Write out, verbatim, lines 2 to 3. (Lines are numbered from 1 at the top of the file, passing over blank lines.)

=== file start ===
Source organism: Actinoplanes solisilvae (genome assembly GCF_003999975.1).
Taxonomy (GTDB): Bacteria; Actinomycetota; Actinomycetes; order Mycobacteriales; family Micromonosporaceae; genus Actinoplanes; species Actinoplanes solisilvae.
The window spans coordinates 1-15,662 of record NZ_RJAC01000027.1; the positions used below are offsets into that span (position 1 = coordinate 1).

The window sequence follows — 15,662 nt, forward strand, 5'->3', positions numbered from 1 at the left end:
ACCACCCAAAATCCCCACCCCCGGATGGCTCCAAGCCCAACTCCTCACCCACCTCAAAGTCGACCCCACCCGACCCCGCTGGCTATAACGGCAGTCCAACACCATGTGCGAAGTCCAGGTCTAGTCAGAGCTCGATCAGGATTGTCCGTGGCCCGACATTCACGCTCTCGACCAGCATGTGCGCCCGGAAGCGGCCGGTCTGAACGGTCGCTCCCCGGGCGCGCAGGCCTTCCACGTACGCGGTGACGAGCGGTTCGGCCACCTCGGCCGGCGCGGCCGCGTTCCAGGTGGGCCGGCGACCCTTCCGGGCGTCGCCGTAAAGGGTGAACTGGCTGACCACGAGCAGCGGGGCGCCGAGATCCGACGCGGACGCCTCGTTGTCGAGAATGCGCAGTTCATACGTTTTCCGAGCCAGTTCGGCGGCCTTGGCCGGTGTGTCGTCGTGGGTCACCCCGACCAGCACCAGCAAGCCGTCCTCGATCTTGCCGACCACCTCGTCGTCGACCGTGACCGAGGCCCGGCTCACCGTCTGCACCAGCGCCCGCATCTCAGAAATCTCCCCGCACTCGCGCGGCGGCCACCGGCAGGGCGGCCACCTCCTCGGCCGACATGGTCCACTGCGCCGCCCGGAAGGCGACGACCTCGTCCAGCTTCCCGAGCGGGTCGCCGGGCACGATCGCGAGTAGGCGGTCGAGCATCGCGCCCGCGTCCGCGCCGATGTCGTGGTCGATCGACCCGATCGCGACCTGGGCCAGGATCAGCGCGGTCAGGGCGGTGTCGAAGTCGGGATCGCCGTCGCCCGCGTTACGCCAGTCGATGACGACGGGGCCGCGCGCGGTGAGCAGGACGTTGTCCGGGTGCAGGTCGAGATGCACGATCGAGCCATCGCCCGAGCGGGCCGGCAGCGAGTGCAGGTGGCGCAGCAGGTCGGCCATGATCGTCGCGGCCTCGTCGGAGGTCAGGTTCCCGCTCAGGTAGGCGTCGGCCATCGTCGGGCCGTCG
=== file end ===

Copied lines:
Taxonomy (GTDB): Bacteria; Actinomycetota; Actinomycetes; order Mycobacteriales; family Micromonosporaceae; genus Actinoplanes; species Actinoplanes solisilvae.
The window spans coordinates 1-15,662 of record NZ_RJAC01000027.1; the positions used below are offsets into that span (position 1 = coordinate 1).